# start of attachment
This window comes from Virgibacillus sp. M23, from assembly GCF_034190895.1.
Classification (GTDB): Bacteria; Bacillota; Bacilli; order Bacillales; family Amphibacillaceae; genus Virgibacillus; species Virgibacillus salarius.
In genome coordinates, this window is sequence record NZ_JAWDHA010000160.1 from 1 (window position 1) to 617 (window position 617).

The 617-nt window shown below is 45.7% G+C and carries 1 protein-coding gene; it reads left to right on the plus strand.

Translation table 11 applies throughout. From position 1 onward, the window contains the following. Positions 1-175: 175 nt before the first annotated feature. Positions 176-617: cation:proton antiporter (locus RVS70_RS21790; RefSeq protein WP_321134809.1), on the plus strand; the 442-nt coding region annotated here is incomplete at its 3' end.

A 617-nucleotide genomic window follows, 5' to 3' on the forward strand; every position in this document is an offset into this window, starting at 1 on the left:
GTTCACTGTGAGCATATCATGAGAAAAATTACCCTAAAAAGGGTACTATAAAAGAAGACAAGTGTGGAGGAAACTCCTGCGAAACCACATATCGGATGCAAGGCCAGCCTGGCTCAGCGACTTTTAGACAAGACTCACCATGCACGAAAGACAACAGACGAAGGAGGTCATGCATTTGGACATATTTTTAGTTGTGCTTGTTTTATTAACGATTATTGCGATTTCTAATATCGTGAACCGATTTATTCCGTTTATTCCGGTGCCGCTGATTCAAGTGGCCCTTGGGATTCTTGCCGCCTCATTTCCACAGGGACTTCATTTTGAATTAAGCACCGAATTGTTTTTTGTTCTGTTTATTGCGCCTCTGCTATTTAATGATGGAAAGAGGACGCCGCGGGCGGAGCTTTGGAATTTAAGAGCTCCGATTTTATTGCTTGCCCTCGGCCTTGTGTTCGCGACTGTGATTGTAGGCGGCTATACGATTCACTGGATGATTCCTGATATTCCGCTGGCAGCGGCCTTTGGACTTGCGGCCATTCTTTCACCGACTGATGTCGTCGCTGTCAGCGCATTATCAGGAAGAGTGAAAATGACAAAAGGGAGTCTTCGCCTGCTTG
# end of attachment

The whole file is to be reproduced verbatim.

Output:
This window comes from Virgibacillus sp. M23, from assembly GCF_034190895.1.
Classification (GTDB): Bacteria; Bacillota; Bacilli; order Bacillales; family Amphibacillaceae; genus Virgibacillus; species Virgibacillus salarius.
In genome coordinates, this window is sequence record NZ_JAWDHA010000160.1 from 1 (window position 1) to 617 (window position 617).

The 617-nt window shown below is 45.7% G+C and carries 1 protein-coding gene; it reads left to right on the plus strand.

Translation table 11 applies throughout. From position 1 onward, the window contains the following. Positions 1-175: 175 nt before the first annotated feature. Positions 176-617: cation:proton antiporter (locus RVS70_RS21790; RefSeq protein WP_321134809.1), on the plus strand; the 442-nt coding region annotated here is incomplete at its 3' end.

A 617-nucleotide genomic window follows, 5' to 3' on the forward strand; every position in this document is an offset into this window, starting at 1 on the left:
GTTCACTGTGAGCATATCATGAGAAAAATTACCCTAAAAAGGGTACTATAAAAGAAGACAAGTGTGGAGGAAACTCCTGCGAAACCACATATCGGATGCAAGGCCAGCCTGGCTCAGCGACTTTTAGACAAGACTCACCATGCACGAAAGACAACAGACGAAGGAGGTCATGCATTTGGACATATTTTTAGTTGTGCTTGTTTTATTAACGATTATTGCGATTTCTAATATCGTGAACCGATTTATTCCGTTTATTCCGGTGCCGCTGATTCAAGTGGCCCTTGGGATTCTTGCCGCCTCATTTCCACAGGGACTTCATTTTGAATTAAGCACCGAATTGTTTTTTGTTCTGTTTATTGCGCCTCTGCTATTTAATGATGGAAAGAGGACGCCGCGGGCGGAGCTTTGGAATTTAAGAGCTCCGATTTTATTGCTTGCCCTCGGCCTTGTGTTCGCGACTGTGATTGTAGGCGGCTATACGATTCACTGGATGATTCCTGATATTCCGCTGGCAGCGGCCTTTGGACTTGCGGCCATTCTTTCACCGACTGATGTCGTCGCTGTCAGCGCATTATCAGGAAGAGTGAAAATGACAAAAGGGAGTCTTCGCCTGCTTG